When 20th Century Fox and Warner Brothers found they'd each bought the rights to books about burning skyscrapers - one "The Tower," the other "The Glass Inferno" - some bright executive decided it'd make more sense to produce one BIG movie rather than two competing smaller ones. Hence, producer Irwin Allen's "The Towering Inferno," which sported a stellar cast, striking effects, and a John Williams score.
The opening of the film - a long helicopter ride above San Francisco - offers a soaring, brassy introduction before the sparks fly and the firemen are called in.
Having already won an Academy Award for adapting the stage musical "Fiddler on the Roof" for the screen in 1971, Williams won his first Oscar for original music for "Jaws." While the driving theme representing the shark was the center of the score, Williams also composed vivid music for the pursuit of the creature, reminiscent of Erich Wolfgang Korngold's 1930s scores for Errol Flynn's pirate films.
Director Steven Spielberg and composer John Williams at the composer's studio c. 1982.
Spielberg hired Williams for his first theatrical film, "The Sugarland Express" (1974), and has used Williams almost exclusively ever since. Theirs is one of the most creative director-composer relationships, and certainly the longest lasting. "Lincoln," their latest collaboration, is their 26th feature film together.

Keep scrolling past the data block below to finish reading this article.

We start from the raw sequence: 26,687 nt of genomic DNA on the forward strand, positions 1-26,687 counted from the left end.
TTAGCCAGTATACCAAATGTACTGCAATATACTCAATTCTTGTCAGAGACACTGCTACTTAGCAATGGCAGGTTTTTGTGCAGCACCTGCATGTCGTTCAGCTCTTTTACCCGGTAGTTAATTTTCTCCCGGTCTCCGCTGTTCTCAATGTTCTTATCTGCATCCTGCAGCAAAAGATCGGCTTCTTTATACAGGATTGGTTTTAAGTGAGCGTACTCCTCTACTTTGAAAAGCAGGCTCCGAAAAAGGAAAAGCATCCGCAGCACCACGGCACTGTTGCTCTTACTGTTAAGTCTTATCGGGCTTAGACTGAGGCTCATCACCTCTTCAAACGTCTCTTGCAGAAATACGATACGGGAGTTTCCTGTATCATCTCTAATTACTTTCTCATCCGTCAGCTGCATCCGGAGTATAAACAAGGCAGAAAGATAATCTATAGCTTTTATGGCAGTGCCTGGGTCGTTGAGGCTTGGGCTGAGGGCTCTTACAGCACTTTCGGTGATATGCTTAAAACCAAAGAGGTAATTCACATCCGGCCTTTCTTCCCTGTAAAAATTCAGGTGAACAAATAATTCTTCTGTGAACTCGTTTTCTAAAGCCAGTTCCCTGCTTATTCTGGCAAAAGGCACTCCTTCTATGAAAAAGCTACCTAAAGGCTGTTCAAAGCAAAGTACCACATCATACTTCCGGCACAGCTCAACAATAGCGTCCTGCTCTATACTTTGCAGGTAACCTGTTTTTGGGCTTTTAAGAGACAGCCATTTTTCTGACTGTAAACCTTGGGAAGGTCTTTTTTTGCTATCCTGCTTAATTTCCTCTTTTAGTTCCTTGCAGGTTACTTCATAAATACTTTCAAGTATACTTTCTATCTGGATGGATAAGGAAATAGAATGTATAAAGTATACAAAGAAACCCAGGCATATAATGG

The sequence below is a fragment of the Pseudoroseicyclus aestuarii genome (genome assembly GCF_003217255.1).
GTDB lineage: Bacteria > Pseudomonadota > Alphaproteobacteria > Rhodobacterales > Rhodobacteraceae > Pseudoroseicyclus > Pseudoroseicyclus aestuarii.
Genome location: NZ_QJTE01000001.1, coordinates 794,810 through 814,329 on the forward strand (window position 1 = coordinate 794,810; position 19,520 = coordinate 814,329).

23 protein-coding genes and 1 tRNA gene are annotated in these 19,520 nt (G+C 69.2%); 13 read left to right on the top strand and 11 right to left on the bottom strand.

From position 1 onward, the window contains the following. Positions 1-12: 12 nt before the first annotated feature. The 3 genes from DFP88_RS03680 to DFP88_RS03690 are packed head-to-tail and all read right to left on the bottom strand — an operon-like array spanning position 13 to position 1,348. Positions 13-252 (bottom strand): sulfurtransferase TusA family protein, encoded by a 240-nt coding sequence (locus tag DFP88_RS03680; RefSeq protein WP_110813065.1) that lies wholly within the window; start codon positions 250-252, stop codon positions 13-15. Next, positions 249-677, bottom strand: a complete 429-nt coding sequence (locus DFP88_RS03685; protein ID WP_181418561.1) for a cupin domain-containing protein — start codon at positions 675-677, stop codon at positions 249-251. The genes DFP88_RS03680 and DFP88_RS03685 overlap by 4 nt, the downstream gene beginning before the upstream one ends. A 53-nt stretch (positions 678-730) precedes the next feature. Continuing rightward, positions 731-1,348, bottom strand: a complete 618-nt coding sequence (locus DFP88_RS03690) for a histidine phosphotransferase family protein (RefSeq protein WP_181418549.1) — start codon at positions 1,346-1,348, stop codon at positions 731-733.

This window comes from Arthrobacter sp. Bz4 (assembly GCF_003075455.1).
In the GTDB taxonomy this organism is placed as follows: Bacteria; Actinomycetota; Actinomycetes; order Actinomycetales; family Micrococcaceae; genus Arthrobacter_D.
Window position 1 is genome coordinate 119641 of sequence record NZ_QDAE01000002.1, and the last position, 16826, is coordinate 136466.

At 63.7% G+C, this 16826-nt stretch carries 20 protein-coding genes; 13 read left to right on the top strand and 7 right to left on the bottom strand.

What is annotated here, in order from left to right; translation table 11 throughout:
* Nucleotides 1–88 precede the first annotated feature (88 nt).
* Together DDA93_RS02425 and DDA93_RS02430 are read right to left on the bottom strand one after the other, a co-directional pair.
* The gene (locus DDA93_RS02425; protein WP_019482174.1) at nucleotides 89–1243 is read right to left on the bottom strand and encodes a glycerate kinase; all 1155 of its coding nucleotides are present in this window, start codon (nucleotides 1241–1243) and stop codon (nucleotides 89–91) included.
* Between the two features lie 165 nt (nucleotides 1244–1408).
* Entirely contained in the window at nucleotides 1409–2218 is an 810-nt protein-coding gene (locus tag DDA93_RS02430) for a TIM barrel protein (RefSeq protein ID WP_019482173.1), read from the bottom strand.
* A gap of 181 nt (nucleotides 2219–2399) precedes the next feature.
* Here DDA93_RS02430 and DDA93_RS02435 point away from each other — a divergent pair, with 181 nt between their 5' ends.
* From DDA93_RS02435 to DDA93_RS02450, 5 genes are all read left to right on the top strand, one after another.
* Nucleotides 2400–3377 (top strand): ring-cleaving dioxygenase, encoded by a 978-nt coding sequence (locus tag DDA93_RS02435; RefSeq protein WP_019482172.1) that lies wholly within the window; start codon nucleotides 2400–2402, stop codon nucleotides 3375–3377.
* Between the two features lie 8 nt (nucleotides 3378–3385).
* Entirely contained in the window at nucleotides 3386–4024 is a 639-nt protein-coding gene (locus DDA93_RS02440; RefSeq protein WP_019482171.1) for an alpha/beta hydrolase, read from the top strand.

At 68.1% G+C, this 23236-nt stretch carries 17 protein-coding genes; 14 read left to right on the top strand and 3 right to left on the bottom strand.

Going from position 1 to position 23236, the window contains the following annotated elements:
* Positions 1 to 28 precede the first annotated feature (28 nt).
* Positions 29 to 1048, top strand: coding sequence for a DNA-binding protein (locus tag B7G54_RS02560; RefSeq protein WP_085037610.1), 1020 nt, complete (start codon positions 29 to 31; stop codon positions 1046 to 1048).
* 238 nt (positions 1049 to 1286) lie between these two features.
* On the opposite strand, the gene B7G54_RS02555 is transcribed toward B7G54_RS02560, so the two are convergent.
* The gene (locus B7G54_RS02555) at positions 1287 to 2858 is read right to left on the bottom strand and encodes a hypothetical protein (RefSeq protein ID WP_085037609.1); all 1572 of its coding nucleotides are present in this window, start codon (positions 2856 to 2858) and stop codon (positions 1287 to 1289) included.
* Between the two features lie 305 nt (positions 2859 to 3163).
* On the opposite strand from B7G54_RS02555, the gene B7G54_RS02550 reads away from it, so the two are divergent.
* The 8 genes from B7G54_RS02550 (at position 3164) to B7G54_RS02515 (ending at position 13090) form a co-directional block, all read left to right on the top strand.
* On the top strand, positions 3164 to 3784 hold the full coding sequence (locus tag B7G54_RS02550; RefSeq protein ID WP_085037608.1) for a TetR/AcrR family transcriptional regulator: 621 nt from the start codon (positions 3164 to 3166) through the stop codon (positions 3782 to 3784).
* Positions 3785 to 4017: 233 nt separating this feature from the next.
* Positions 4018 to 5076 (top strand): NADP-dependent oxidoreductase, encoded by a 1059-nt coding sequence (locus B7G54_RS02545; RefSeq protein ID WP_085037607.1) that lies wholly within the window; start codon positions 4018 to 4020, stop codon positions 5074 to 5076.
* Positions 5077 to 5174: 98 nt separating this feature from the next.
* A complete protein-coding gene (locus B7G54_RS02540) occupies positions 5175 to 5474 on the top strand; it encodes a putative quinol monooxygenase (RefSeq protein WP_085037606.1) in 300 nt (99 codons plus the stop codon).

"The Eiger Sanction"
For the Clint Eastwood mountain climber-assassin thriller "The Eiger Sanction" (1975), set in the Swiss Alps, Williams wrote an opening capturing the flavor of Zurich, while not ignoring '70s jazz inflections.
The offbeat western "The Missouri Breaks" (1976), starring Marlon Brando and Jack Nicholson, benefited from an offbeat score by John Williams - a mix of spaghetti Western-Ennio Morricone with blues, heavy on guitar and harmonica.
Williams' greatest popular success was his grand score for the sci-fi fantasy "Star Wars" (1977). It captured the epic grandeur of Old Hollywood swashbucklers with its Wagnerian motivic approach to scoring: Each character (human or otherwise) had their own musical motif that carried them through the action.
The music also communicated the dreams of the character Luke Skywalker, a farm boy who wishes for adventure far from his dusty planet.
1977 marked a watershed for Williams: In addition to "Star Wars," he also scored the Steven Spielberg science fiction film "Close Encounters of the Third Kind." Unlike "Star Wars," music played an important role within the film, serving as the common language between Earthlings and the visiting aliens.